That's it for my first post. I'll do a second post later to cover how to sell your bitcoins, and another one on when to sell to get the most money.
Good luck trading
Metro Boomin is clearly a fan of the days where one producer and one rapper would team up to record an entire project. This year alone, Metro laced the beats for Gucci Mane's DropTopWop, Nav's Perfect Timing, and Offset & 21 Savage's Without Warning. Today, the prolific Atlanta producer has announced yet another addition to his repertoire - a collaboration album with Detroit rapper Big Sean, called Double Or Nothing. The news was confirmed in an interview with Billboard, who spoke to the duo at their rented house in California.
Metro opens up by explaining why he prefers the single-producer, citing a few key classics as examples. "I was born in ’93,” he says, “and a lot of projects [from that era] had one producer, maybe two. They sounded more cohesive -- better as a whole.” Metro had previously collaborated with Big Sean's I Decided single "Bounce Back," as well as two other tracks from that album. Most recently, they teamed up to deliver "Pull Up N Wreck" with 21 Savage. And while Metro's signature sound has since went on to shape the hip-hop landscape, Double Or Nothing will reportedly find him exploring new styles and genres.
Apparently, the project was made in both Atlanta and Los Angeles, with plenty of spontaneous writing sessions. Basically, Metro would make a beat on the spot, and Sean would follow-suit with lyrics. Sean alleges "on some tracks, the playback will bleed into the microphone, because they recorded without a vocal booth or even a pair of headphones."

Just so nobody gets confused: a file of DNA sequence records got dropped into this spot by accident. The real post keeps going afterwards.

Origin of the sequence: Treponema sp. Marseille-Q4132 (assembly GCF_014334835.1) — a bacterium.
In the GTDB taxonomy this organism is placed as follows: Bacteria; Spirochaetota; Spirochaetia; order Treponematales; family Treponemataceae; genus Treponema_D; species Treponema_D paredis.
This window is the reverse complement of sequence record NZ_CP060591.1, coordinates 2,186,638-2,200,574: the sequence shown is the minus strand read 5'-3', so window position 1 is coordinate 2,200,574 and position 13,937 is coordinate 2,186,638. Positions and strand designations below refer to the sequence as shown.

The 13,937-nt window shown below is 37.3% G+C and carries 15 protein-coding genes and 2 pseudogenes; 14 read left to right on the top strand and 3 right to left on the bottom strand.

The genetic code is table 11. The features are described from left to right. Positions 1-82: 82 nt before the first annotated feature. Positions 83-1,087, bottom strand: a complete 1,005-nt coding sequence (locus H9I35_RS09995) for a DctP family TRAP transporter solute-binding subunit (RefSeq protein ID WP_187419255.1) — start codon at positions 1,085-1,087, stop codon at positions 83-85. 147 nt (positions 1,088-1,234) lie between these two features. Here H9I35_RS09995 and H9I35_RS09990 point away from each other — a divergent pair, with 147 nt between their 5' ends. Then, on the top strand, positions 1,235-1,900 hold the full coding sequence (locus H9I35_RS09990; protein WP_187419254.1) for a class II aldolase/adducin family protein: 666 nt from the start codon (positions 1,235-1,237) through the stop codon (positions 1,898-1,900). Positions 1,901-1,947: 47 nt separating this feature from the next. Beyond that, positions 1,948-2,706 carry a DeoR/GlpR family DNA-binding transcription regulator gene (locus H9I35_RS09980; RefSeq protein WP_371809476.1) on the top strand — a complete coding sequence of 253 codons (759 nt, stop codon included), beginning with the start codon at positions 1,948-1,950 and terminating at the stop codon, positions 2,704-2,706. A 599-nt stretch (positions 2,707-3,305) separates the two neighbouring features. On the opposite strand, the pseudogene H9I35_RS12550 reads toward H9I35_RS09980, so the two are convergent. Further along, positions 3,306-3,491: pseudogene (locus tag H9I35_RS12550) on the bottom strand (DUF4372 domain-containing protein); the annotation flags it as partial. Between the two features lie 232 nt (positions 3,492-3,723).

While there has yet to be a release date for Double Or Nothing, you never know with these "surprise" albums. It could be dropping next week, or next year for all we know. What do ya'll think about this one? Did you like Metro and Sean's previous work? Sound off below, and stay tuned for more news on this pleasant surprise.
I was at the store the other day looking at board games and thinking of getting some shit I've never played, like Risk.
Is Risk hard? I know the gist of the game but don't know how to play it.
For me it's Michelle Beisner of the NFL Network.
shes a freak for sure.
What producer has the best tag and as soon as it drops you know it's gonna be a dope song?
I am curious.
I see alot of potential on the IC and everyone has a specialty that sets them apart..
do you guys realize the people that you may look up to our see in business setting are not that good at their job but they do have the belief that their gift or what they can show as a gift makes them money?
we all have that it.
what are yours?
Dope interview, he dropped game about the music industry, sampling and how hip hop could be out the door the way jazz and R&B did with all the white artists